If one is familiar with a Savas Beatie publication, the reader understands a few prerequisites. The book will be well-researched and include historical analysis that enhances and expands ones knowledge base into another aspect of America’s military past. Author and historian M. Chris Bryan, in his debut book, continues this trend with his detailed study entitled, Cedar Mountain to Antietam, A Civil War Campaign History of the Union XII Corps, July—September 1862. The book’s aim is to tell “the story of the soldiers” from the XII Corps, from the march “toward Cedar Run” until Antietam (pg. xi).
The Federal XII Corps, whose units had fought in the Shenandoah Valley separately as divisions, initially was designated as the II Corps of the Army of Virginia on June 26, 1862 (pg. 3). The first major action the new corps fought and entirely on its own, was on August 9, 1862, at Cedar Mountain. The blue-clad soldiers were pitted against their well-known adversary at that time, Confederate General Thomas “Stonewall” Jackson who had commanded Confederates in the Shenandoah Valley earlier that year. Due to the casualties received and time needed to recuperate, the corps missed the major action at Second Bull Run, being held around Bristoe Station, Virginia. During the campaign that led to Antietam on September 17, 1862, the corps was officially added to the Army of the Potomac and became the XII Corps under the command of Major General Joseph K. Mansfield. During that engagement Mansfield was mortally wounded and in intense fighting throughout the morning and into the afternoon the corps fought tenaciously. One soldier writing “I know that I, for one, was completely exhausted…quite oblivious of the fact that the field of the dead was only a few steps away” (pg. 340).
Although Bryan ends the narrative shortly after the telling of Antietam—which leads one to envision a possible second volume of the corps—a brief synopsis of the next movements of the command is given. However, that is the only time in the manuscript the term brief can be described, in a positive way of course. The study is a deep dive into the very fabric of this corps, the depth of research Bryan brings to the forefront is truly worthy to note. This is a micro-tactical study in the fullest sense of that phrase.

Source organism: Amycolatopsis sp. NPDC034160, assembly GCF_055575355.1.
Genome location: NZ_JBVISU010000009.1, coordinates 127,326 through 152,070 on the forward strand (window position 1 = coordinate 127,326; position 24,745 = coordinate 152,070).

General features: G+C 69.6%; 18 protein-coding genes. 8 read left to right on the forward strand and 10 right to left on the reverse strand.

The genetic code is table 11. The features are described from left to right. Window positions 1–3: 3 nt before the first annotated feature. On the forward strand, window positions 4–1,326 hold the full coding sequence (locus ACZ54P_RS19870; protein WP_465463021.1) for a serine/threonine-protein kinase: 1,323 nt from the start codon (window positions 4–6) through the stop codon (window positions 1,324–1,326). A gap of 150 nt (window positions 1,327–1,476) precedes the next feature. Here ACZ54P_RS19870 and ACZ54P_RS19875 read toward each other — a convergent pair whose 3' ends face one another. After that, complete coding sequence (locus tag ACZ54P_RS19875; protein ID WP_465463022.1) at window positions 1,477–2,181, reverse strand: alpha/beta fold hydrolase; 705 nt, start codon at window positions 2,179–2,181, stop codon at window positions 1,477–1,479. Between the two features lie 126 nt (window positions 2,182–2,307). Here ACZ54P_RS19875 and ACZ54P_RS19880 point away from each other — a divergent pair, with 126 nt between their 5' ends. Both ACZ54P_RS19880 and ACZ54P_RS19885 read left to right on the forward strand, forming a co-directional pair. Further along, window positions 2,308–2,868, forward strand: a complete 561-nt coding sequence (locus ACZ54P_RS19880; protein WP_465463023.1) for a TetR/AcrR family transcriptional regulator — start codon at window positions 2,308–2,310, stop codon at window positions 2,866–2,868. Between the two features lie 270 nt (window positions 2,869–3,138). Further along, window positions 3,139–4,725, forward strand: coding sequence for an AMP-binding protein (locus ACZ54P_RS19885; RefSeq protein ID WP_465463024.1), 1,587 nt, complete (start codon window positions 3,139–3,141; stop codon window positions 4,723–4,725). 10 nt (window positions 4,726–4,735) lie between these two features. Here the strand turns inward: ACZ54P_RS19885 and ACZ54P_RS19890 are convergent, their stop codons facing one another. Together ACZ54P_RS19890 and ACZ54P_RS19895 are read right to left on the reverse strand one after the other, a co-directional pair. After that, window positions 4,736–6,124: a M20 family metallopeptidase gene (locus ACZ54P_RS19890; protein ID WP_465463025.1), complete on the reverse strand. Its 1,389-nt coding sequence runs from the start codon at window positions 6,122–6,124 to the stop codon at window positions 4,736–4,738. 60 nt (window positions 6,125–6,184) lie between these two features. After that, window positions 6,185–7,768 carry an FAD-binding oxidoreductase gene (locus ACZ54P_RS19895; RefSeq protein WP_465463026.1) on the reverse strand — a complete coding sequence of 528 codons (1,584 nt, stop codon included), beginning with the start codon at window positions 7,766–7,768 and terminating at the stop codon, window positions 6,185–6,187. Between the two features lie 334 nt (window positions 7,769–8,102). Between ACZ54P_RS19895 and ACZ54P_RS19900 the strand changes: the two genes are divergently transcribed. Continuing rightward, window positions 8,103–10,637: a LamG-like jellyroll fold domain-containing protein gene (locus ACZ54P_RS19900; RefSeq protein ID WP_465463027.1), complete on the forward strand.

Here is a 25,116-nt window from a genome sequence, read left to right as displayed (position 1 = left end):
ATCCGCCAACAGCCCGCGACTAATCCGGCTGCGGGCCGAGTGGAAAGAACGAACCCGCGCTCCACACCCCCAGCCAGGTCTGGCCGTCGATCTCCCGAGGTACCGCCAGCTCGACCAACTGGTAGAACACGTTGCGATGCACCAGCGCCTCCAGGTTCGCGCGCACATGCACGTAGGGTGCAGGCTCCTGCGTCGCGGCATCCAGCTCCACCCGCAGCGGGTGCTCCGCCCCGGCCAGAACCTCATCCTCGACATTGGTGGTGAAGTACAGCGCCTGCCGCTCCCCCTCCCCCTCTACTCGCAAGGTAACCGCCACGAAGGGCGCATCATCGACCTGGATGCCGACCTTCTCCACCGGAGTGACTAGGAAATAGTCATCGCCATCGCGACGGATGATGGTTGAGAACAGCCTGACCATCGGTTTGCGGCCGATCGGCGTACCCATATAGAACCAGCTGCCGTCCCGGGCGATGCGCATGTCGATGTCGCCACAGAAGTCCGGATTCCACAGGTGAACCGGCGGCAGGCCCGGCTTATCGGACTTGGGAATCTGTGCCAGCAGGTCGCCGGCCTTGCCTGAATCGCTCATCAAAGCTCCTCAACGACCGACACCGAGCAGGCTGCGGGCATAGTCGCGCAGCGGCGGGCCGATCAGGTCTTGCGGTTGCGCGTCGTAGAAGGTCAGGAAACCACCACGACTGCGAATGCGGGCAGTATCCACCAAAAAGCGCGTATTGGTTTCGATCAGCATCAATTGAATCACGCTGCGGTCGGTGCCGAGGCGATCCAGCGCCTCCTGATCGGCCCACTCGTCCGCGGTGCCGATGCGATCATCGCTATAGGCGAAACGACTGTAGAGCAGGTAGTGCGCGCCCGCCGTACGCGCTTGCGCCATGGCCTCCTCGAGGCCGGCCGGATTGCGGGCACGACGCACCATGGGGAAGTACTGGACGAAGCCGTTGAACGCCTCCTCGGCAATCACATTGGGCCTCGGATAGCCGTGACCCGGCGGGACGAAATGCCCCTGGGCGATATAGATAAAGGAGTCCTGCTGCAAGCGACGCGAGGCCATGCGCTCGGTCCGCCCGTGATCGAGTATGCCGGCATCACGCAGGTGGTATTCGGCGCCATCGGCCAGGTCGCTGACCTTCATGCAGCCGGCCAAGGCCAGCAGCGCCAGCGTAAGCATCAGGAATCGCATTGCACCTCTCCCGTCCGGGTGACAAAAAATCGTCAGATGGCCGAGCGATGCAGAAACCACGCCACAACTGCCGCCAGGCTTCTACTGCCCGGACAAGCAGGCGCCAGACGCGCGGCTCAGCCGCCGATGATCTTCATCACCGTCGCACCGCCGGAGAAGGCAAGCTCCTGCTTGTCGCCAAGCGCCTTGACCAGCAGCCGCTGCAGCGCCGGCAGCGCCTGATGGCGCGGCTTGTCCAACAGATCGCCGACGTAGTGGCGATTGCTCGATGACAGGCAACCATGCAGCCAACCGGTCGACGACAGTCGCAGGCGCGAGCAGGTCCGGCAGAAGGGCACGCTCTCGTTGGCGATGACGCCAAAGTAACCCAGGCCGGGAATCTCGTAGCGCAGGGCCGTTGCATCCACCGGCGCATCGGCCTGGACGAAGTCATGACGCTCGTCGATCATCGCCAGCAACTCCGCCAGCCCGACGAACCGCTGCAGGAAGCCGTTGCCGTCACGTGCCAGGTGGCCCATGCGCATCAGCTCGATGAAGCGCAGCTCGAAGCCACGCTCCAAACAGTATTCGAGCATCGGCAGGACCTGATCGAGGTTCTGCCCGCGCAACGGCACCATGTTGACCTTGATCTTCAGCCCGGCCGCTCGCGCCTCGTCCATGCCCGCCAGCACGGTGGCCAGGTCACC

Another highlight of this book is Bryan’s attention to ensure a clear picture of both sides is represented. During the action at Antietam, Bryan includes Confederate accounts that perfectly balances what was unfolding during the bloodletting. This attention to detail allows the reader to grasp the desperation, devastation, and destruction that the bloodiest day in American history wrought on the lives of men from North and South.
The one critique of the book, if there is one, is the depth of the study. For those looking for a general campaign history this book may not be for them. One does need a baseline knowledge of the American Civil War with a working understanding of the campaigning season in Virginia in the summer and autumn of 1862 to glean the most out of this study. For those with ancestors that fought in the units, which hailed from an array of states, ranging from Connecticut in New England to Wisconsin, one will be amply pleased by the primary sources used and the extensive footnotes compiled by Bryan.
With Bryan’s aim to tell the story from the soldier perspective he also filled the void the late Ezra Carmen, first historian of the battle of Antietam, who once lamented in his own manuscript that due to the paucity of participants—the XII Corps numbered only 7,200 men on September 17—he was “disappointed with the scant attention given to the XII Corp’s efforts in the official reports” (pg. XI). Thanks to Bryan that oversight is erased and the “unlikely candidate for remarkable feats at Antietam” that the corps was has been overturned.
Cedar Mountain to Antietam, A Civil War Campaign History of the Union XII Corps, July – September 1862
M. Chris Bryan
Savas Beatie, LLC., $34.95